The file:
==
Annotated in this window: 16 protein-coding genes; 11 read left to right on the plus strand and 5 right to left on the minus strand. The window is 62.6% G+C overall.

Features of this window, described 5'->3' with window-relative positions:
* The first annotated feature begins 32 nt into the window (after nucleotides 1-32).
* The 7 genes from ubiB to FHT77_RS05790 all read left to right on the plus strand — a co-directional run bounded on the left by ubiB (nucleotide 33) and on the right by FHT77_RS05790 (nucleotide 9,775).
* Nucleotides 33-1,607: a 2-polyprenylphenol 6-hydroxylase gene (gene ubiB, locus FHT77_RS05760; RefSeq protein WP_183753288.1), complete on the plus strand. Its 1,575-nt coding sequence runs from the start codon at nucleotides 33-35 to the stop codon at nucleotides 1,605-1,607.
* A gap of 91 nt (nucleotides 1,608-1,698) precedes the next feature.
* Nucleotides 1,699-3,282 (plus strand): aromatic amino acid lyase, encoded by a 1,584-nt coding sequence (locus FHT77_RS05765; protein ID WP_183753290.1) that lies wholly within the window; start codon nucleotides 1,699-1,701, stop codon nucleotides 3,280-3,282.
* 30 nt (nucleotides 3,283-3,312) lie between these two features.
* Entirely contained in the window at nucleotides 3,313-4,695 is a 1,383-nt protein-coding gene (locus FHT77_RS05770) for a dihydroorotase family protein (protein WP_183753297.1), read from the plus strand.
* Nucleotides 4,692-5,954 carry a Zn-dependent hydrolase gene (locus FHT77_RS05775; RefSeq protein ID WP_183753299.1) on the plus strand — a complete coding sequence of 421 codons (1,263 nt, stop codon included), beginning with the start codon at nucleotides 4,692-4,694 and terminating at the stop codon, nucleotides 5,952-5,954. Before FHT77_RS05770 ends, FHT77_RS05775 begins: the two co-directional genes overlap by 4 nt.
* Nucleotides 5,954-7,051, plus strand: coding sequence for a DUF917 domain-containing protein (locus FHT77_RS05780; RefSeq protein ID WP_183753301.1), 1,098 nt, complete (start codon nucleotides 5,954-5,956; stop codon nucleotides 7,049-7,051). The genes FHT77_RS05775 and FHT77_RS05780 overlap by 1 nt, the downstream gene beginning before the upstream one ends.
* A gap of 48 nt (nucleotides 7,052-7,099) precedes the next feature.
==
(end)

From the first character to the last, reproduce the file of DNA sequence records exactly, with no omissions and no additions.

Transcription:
Annotated in this window: 16 protein-coding genes; 11 read left to right on the plus strand and 5 right to left on the minus strand. The window is 62.6% G+C overall.

Features of this window, described 5'->3' with window-relative positions:
* The first annotated feature begins 32 nt into the window (after nucleotides 1-32).
* The 7 genes from ubiB to FHT77_RS05790 all read left to right on the plus strand — a co-directional run bounded on the left by ubiB (nucleotide 33) and on the right by FHT77_RS05790 (nucleotide 9,775).
* Nucleotides 33-1,607: a 2-polyprenylphenol 6-hydroxylase gene (gene ubiB, locus FHT77_RS05760; RefSeq protein WP_183753288.1), complete on the plus strand. Its 1,575-nt coding sequence runs from the start codon at nucleotides 33-35 to the stop codon at nucleotides 1,605-1,607.
* A gap of 91 nt (nucleotides 1,608-1,698) precedes the next feature.
* Nucleotides 1,699-3,282 (plus strand): aromatic amino acid lyase, encoded by a 1,584-nt coding sequence (locus FHT77_RS05765; protein ID WP_183753290.1) that lies wholly within the window; start codon nucleotides 1,699-1,701, stop codon nucleotides 3,280-3,282.
* 30 nt (nucleotides 3,283-3,312) lie between these two features.
* Entirely contained in the window at nucleotides 3,313-4,695 is a 1,383-nt protein-coding gene (locus FHT77_RS05770) for a dihydroorotase family protein (protein WP_183753297.1), read from the plus strand.
* Nucleotides 4,692-5,954 carry a Zn-dependent hydrolase gene (locus FHT77_RS05775; RefSeq protein ID WP_183753299.1) on the plus strand — a complete coding sequence of 421 codons (1,263 nt, stop codon included), beginning with the start codon at nucleotides 4,692-4,694 and terminating at the stop codon, nucleotides 5,952-5,954. Before FHT77_RS05770 ends, FHT77_RS05775 begins: the two co-directional genes overlap by 4 nt.
* Nucleotides 5,954-7,051, plus strand: coding sequence for a DUF917 domain-containing protein (locus FHT77_RS05780; RefSeq protein ID WP_183753301.1), 1,098 nt, complete (start codon nucleotides 5,954-5,956; stop codon nucleotides 7,049-7,051). The genes FHT77_RS05775 and FHT77_RS05780 overlap by 1 nt, the downstream gene beginning before the upstream one ends.
* A gap of 48 nt (nucleotides 7,052-7,099) precedes the next feature.